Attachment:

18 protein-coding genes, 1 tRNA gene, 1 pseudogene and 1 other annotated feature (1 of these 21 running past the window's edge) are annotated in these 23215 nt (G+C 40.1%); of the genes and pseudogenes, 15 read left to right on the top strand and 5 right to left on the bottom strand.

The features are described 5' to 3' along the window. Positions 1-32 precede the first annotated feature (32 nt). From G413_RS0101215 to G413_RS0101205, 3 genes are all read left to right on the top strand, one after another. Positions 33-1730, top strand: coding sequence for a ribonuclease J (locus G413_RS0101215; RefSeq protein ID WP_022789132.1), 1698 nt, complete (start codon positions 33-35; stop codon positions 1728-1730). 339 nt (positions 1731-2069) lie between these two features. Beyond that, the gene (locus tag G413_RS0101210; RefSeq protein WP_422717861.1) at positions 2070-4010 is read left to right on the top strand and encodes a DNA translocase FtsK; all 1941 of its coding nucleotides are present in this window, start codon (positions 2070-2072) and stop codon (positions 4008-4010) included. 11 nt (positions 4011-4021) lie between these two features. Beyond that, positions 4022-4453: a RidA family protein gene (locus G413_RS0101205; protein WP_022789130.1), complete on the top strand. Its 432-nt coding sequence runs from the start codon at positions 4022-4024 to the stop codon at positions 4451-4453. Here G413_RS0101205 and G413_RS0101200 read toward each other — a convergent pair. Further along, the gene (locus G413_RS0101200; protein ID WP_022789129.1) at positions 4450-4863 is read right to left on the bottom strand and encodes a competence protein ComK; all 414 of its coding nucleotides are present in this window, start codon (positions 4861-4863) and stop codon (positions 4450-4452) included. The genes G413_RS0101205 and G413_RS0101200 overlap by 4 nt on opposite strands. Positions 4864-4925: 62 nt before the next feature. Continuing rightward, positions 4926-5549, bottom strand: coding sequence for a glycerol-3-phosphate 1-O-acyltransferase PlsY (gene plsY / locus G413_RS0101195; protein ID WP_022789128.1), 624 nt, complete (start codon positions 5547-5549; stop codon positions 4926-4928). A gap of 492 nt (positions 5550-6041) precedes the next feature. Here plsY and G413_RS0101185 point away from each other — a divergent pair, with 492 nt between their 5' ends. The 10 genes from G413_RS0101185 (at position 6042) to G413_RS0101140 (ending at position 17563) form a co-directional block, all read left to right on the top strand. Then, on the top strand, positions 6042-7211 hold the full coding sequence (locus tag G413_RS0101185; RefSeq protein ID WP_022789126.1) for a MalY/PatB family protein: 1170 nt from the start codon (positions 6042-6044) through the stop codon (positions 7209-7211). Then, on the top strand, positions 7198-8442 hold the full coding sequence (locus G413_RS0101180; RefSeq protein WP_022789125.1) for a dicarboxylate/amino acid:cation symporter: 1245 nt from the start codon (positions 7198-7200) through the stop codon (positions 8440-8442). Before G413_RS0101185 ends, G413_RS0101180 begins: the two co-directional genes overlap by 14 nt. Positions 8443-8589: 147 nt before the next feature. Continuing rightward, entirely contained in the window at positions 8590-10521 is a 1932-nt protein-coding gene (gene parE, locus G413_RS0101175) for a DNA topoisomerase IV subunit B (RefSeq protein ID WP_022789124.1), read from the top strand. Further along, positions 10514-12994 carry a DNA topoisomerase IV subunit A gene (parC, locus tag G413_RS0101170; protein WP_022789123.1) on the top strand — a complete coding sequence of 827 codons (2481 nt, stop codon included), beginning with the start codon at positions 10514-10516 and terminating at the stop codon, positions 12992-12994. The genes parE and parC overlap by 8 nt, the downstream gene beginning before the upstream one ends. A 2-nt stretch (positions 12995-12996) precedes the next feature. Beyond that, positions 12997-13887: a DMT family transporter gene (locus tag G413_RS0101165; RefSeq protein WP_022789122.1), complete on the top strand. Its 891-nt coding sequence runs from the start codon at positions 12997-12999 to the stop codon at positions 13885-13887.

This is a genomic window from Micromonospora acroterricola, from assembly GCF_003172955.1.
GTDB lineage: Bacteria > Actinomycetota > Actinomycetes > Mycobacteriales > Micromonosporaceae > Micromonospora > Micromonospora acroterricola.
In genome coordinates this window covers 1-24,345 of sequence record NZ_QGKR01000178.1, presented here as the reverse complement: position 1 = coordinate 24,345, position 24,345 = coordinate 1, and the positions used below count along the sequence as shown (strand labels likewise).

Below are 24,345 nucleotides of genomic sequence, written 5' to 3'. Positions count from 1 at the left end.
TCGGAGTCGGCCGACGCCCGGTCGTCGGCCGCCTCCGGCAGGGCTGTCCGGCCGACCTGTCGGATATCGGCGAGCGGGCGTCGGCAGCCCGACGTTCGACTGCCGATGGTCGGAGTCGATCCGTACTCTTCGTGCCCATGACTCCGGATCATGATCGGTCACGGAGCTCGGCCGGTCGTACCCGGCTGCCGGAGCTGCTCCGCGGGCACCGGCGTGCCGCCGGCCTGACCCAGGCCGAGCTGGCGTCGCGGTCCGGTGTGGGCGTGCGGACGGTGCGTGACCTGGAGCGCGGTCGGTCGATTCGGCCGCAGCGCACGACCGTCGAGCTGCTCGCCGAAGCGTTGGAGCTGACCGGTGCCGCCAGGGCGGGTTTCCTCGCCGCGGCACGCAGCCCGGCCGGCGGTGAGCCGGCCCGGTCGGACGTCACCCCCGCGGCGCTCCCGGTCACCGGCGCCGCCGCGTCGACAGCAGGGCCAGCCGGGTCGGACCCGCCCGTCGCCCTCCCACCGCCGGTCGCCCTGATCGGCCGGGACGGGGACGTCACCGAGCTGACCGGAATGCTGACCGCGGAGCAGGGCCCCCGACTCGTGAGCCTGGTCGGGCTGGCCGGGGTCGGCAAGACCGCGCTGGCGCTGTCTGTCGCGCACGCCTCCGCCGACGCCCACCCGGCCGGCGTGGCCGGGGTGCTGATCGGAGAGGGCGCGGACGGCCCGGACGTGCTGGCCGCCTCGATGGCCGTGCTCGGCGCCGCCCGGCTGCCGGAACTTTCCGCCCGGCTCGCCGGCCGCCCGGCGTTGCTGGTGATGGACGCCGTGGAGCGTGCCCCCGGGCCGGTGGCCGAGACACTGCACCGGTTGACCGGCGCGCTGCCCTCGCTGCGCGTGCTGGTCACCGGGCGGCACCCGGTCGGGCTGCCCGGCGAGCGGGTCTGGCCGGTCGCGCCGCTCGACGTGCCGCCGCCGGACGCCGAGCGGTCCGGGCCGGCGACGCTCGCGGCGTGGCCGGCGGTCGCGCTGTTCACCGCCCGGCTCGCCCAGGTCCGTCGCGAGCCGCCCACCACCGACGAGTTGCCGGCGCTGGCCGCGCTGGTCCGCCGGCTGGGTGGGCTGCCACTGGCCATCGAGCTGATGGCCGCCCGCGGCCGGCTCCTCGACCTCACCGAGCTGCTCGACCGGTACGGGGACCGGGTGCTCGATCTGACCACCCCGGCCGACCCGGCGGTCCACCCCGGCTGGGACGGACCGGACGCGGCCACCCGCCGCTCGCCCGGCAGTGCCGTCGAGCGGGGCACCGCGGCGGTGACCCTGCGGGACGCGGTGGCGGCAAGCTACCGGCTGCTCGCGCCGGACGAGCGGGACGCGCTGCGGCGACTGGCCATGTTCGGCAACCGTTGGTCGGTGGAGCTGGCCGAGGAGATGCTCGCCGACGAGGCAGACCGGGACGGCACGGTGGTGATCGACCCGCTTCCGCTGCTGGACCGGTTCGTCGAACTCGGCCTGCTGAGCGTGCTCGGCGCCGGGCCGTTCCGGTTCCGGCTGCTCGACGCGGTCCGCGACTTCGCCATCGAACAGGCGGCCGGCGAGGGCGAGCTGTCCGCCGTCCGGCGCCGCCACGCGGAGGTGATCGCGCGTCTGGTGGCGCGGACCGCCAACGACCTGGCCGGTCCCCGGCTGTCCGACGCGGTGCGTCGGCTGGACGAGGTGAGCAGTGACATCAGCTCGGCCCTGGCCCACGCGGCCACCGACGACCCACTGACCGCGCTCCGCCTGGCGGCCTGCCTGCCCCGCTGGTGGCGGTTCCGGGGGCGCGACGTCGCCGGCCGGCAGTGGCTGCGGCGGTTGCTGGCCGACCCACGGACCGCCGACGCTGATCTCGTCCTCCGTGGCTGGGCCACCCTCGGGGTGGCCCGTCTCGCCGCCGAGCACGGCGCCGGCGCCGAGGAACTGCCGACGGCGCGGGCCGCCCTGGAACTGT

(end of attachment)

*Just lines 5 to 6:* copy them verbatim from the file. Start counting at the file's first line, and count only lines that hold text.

In genome coordinates this window covers 1-24,345 of sequence record NZ_QGKR01000178.1, presented here as the reverse complement: position 1 = coordinate 24,345, position 24,345 = coordinate 1, and the positions used below count along the sequence as shown (strand labels likewise).

Below are 24,345 nucleotides of genomic sequence, written 5' to 3'. Positions count from 1 at the left end.